The great Vedic hyman to purusha tells us that Yayu the wind was born out of the breath of Purusha. So the birth of Vayu arose from life-giving breath, (prana), our most immediate experience of wind and air. Prana is an essential in the yogic exercise of pranayama, which controls the rhythm of the in-breath (puraka), the held breath (kumbhaka), and the out-breath (rechaka). Such breath control is required for the calm state of mind we experience in meditation or contemplation.
But winds, gales, air and clouds as used in Indian art and poetry are also metaphors in Shringara rasa, the romantic sentiment. They can depict love fulfilled or love separated (viraha). In "The winds of love", which is a lyrical contrast to the gravity of "cosmic wind" and to "Paranayama", sweet melodies and gentle rhythms lead to the feeling of romance. "Romantic Air" has the freshness and youth of first love, whereas "Perfumed Breeze" portrays all the longing and yearning of Kalidasa's Yaksha for his beloved wife.
Among the splendid nature poems of the Vedas is that addressed to the Maruts, the winds of Heaven. Roaring, surging, restless, never-ceasing: the winds sweep across sky and earth, driving before them rain-bearing clouds, causing trees and fields to bend and sway in their path. In some legends, Vayu is said to be the father of the Maruts, the spirits of tempest and thunder, who, full of fury, ride on the whirlwind and direct the storms.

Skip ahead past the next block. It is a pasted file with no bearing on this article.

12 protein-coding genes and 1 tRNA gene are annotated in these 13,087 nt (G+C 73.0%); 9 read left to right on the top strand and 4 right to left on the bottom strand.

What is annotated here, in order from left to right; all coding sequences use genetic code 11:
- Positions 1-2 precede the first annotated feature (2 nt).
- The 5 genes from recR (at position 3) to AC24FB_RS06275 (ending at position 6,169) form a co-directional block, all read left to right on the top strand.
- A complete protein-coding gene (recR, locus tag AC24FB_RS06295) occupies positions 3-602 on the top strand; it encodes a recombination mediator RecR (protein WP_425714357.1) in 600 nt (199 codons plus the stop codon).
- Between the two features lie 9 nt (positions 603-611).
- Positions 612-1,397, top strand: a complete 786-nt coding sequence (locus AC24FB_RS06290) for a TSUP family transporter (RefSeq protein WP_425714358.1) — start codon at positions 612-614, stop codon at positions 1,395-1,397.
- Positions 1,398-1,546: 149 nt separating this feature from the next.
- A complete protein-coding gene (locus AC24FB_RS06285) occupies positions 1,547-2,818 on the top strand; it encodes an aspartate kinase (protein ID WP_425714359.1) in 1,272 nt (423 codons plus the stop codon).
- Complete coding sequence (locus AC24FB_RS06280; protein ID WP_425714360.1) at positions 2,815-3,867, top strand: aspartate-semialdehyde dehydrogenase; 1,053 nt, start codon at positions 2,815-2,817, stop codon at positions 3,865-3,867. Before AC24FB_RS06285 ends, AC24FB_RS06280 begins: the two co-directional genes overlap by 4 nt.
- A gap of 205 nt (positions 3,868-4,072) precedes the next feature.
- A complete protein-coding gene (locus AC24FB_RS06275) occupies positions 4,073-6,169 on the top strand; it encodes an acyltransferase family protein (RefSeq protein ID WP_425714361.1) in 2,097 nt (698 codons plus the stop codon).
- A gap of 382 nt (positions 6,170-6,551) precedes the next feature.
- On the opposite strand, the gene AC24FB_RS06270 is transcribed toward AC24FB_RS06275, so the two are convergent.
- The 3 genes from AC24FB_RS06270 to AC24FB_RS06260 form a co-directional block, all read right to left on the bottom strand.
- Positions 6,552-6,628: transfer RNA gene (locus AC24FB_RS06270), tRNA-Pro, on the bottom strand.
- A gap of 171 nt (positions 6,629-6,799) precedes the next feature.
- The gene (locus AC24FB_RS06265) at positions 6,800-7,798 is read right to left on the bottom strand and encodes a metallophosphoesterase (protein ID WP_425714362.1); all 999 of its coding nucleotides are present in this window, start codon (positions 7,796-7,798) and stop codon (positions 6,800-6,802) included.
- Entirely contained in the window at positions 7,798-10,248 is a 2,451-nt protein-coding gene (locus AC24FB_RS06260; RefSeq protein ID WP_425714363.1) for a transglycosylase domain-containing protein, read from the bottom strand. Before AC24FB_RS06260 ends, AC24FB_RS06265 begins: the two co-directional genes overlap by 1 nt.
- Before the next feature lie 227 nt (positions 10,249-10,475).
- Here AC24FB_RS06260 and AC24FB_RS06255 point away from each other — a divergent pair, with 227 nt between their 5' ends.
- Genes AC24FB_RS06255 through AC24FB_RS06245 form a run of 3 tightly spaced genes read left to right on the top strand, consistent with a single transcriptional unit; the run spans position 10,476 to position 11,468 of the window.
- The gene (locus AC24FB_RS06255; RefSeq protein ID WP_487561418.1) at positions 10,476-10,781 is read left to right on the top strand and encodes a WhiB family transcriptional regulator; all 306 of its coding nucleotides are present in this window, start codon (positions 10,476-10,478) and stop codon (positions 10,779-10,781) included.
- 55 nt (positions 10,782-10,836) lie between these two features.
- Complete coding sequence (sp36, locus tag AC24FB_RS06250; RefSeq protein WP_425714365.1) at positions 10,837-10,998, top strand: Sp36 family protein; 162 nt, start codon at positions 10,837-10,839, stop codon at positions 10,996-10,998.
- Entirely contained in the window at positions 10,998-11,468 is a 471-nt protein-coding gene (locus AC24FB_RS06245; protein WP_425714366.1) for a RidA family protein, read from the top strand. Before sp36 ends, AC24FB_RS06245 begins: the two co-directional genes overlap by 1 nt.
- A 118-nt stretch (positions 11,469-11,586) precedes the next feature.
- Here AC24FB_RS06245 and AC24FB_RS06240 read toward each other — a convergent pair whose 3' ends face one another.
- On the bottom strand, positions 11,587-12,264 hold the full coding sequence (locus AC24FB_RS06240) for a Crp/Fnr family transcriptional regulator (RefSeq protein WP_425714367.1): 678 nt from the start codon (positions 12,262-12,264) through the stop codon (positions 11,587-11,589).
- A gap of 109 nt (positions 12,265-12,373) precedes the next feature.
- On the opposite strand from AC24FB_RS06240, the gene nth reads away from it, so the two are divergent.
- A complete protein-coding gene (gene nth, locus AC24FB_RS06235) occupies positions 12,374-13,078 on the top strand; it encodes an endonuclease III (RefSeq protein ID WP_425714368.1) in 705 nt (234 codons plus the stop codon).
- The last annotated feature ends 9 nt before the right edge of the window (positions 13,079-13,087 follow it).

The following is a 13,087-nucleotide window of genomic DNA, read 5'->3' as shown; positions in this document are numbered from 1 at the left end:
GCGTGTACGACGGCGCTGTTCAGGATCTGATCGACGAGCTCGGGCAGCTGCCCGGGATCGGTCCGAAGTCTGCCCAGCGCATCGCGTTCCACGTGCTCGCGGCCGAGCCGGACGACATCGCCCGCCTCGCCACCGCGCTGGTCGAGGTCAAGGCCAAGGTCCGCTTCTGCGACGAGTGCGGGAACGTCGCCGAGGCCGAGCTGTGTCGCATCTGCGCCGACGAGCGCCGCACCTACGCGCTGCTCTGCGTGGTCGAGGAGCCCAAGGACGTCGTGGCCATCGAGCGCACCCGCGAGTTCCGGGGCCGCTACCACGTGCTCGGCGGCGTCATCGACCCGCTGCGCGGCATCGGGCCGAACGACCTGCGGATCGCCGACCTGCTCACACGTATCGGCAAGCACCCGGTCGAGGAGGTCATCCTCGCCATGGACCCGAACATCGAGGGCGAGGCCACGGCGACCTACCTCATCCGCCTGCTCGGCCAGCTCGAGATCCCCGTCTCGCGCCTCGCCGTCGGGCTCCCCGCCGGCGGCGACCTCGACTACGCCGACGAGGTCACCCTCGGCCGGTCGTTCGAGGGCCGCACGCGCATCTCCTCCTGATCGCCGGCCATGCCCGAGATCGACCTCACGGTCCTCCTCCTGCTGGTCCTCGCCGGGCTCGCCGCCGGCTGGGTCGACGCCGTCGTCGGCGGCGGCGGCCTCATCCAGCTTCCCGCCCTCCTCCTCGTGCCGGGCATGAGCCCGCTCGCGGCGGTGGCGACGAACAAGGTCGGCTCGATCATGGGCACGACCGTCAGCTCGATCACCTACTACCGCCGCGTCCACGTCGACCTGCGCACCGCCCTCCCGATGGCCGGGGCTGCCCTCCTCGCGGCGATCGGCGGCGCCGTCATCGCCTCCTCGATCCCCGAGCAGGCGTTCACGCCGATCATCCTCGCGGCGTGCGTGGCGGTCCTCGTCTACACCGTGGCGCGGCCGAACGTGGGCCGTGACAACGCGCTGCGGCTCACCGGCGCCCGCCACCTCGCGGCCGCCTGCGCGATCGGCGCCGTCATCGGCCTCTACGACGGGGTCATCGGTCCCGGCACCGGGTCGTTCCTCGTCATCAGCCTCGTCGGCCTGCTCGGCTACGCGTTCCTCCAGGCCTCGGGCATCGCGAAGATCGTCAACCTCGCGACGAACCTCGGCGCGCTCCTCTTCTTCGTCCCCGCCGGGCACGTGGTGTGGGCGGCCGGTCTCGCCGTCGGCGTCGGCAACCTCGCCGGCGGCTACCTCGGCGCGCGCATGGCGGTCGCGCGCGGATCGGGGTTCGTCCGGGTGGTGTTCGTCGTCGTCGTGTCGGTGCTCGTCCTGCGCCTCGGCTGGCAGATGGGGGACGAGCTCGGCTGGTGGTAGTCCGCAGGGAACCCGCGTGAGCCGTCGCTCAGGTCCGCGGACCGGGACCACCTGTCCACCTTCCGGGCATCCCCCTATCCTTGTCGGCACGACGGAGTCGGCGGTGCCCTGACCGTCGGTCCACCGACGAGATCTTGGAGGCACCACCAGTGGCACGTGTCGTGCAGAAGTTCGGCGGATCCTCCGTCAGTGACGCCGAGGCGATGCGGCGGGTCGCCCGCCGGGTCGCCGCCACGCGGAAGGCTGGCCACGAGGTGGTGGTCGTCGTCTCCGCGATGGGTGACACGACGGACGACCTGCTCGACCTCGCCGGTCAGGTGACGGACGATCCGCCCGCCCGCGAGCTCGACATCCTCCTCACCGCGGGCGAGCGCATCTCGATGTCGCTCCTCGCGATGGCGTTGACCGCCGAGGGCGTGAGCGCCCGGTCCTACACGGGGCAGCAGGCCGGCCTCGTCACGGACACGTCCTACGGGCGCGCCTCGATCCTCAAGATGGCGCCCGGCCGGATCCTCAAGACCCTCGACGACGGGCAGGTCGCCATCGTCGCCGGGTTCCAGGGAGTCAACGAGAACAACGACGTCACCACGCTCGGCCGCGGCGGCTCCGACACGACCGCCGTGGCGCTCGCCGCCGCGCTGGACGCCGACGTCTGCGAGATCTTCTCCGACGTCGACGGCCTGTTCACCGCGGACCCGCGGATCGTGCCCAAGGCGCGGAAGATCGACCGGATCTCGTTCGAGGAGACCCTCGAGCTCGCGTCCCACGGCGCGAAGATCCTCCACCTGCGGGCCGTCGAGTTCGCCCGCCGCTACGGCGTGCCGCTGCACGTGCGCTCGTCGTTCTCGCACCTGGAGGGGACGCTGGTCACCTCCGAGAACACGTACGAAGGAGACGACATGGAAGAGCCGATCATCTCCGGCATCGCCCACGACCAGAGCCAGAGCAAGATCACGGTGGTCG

Vata, air, is the giver of life and longevity. A beautiful Hymn to Vata, taken from Rig Veda, was the inspiration for the first part of the last track. In our times, we have seen great pollution of natural resources, especially of air. Even so, nature, like man, renews herself. In an unending cycle, death follows life and precedes yet another life, a process of renewal that is expressed in verses of the Vedic hymn to Prana. The powerful verse- rendered movingly by Pandit Jasraj- ends with a heartbeat, sign of new life.
From the Rig Veda: From the breath of Purusha was born Vayu, the wind; Vayu, first born among the breathing ones. Vayu, imbued with cosmic law.
Kalidasa: The wind, breathing through hollow bamboos, makes sweet music, and woodland
nymphs sing with passion-filled voices.
Perfumed Himalayan breezes blow south; I rembrace those breezes, fondly imagining they have touched your limbs, O perfect one!
The maruts, Atharva Veda: Like wondrous looking kings bedecked with arnaments Shining like fire, with gold ornaments on their breasts, Like winds they are shakers, swiftly moving, like tongues of fire they are resplendent like the ever victorious heroes of heaven, they raise their musical voice as psalmists their song.
Kalidasa: Tender leaf-shoots on young creepers bend and wave in a gentle spring breeze, their lovely blossoms ardently kissed by intoxicated honey bees.
Rig Veda: May Vata blow the balm on us, and bring health and happiness to our hearts. May he lengthen our lives. Thou, Vata are our father, thou art our brother and our friend
Atharva Veda: Man breathes out and breathes in when within the womb. When thou, O Prana, quickenest him, them is he born again. They call Prana Matarishvan (the dweller in the mother's womb); Prana, forsooth is called Vata (air). All that exists in past, present, future in life breath too.
|1.||The Breath Of Life||14:55|
|Cosmic Wind - Prana, the Breath of Life|
|2.||The Winds Of Love||14:17|
|Romantic Air - Perfumed Breeze|
|3.||The Winds OF Heaven||11:11|
|Maruts - the Sons of Heaven|
|Sweet Breeze of Spring - Melody of Spring|
|Vata - Hymn to Prana|